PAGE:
Intranasal vaccines for COVID-19 will be critical to protect people against the emerging variants of concern of the SARS-CoV-2 virus, according to a study.
Researchers at the University of Virginia (UVA) in the US noted that the widely available COVID-19 vaccinations keeping the majority of the population free from serious illness will not be enough to stop the spread of the virus and its variants.
The study, published recently in the journal Science Immunology, documents for the first time the underperforming immune response in the airways of people with COVID-19 vaccinations compared to those with natural infection.
“Our data suggest that an intranasal vaccine-boosting strategy will be critical to protect people against emerging variants of concern,” said Jie Sun, a professor at UVA.
The mRNA vaccines such as Pfizer and Moderna take inspiration from messenger ribonucleic acid, the delivery system that facilitates biological reproduction.
However, the mRNA in the vaccines is not derived from a live virus. Instead, the molecule is synthesised in a lab to resemble an invader, enough so that the body can recognise the real thing in the future.
The researchers noted that with these vaccines, “the message” now appears to be largely confined to the blood.
The study found that bloodstreams get strongly ramped up by the vaccine, while the mucosal linings — moist, inner lining of some organs — experience moderate or little neutralising antibody response.
“The Omicron variant almost completely escaped neutralisation by mucosal antibodies in individuals who received mRNA vaccines and in previously infected individuals,” said Sun.
“Our data showed that mRNA vaccination also did not induce sufficient tissue-residing cellular immunity in the airways, another arm of our immune system to prevent the entry of the virus into our bodies,” he added.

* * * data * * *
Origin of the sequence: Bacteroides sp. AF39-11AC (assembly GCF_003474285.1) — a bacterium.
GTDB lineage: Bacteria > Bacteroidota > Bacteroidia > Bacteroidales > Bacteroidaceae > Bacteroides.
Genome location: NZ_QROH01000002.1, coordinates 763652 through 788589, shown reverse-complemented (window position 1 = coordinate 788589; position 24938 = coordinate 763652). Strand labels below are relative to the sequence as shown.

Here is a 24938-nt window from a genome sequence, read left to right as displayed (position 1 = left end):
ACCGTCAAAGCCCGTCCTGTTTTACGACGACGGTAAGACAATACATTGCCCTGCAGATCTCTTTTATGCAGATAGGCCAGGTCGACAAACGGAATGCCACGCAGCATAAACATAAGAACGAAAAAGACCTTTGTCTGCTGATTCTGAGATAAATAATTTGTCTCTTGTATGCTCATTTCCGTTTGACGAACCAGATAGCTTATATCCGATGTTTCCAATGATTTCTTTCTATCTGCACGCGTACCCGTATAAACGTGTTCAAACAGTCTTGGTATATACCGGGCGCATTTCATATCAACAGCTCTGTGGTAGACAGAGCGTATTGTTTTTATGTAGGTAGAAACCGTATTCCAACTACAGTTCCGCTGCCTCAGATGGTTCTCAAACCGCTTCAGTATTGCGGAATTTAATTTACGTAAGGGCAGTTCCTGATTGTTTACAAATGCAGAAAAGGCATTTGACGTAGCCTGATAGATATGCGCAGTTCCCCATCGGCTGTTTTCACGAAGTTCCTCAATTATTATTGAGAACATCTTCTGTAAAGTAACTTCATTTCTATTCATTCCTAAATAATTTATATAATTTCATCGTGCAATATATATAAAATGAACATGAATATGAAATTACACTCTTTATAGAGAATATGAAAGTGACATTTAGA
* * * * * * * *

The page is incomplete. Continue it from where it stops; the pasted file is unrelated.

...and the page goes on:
The researchers found that only the bodies of unvaccinated patients who were seriously ill put up a vigorous fight against the virus in both their airways and their bloodstreams.
However, the new study provides hope that vaccinations will one day soon provide complete coverage, the researchers said.
Mice that were administered a nasally delivered vaccine originating from adenovirus, a relative in the family of cold viruses that expresses the spike protein found in COVID-19, demonstrated “robust neutralising antibody responses” in combination with mRNA vaccine shots, they said.
The SARS-CoV-2 virus uses the spike protein to enter and infect the human cells.
“The nasal vaccine provides a mucosal antigen boost to the pre-existing memory of T and B cells that direct immune response, resulting in higher cellular and humoral immunity,” Sun explained.
The uptick was found not only in the bronchi of the lungs, but also as an improvement over the bloodstream’s normal vaccinated response.
The immune response was “effective against the ancestral virus as well as the Omicron variant,” he said.
The study also validates scientists’ suspicion that greater immunity to the coronavirus can be developed starting where the virus first takes root, the mucus membranes of the nose.
“We think the robust antibody responses in the respiratory tract (in humans) would neutralise the virus immediately upon viral entry when the individual contracts the virus, preventing the establishment of viral infection and subsequent passing of the infection to others,” Sun said.
Pharmaceutical labs are working on COVID-19 nasal vaccines, but to date, none has been approved for use.
A spray would require a weakened version of the live virus. If the live virus is too weak, the spray won’t work. If it’s too strong, people will get sick and the virus will spread, according to the researchers.
An adenovirus-based nasal vaccine has also yet to be approved for humans, mainly out of a fear of unwanted side effects. One of them could be Bell’s palsy, a condition that causes muscle weakness in the face, they said.
A study found a possible connection after people were vaccinated with an influenza nasal vaccine specially formulated to create a stronger immune response, the researchers said.
“For a nasal vaccine, we do need to be more careful about the safety profiles,” Sun said.
“So I think we need a step-up trial from a mouse to human study in the US. A human trial has been performed in China already using nasal adenovirus spray, which suggests it is generally safe and can boost good immune responses, but mucosal immunity was not examined,” Sun added.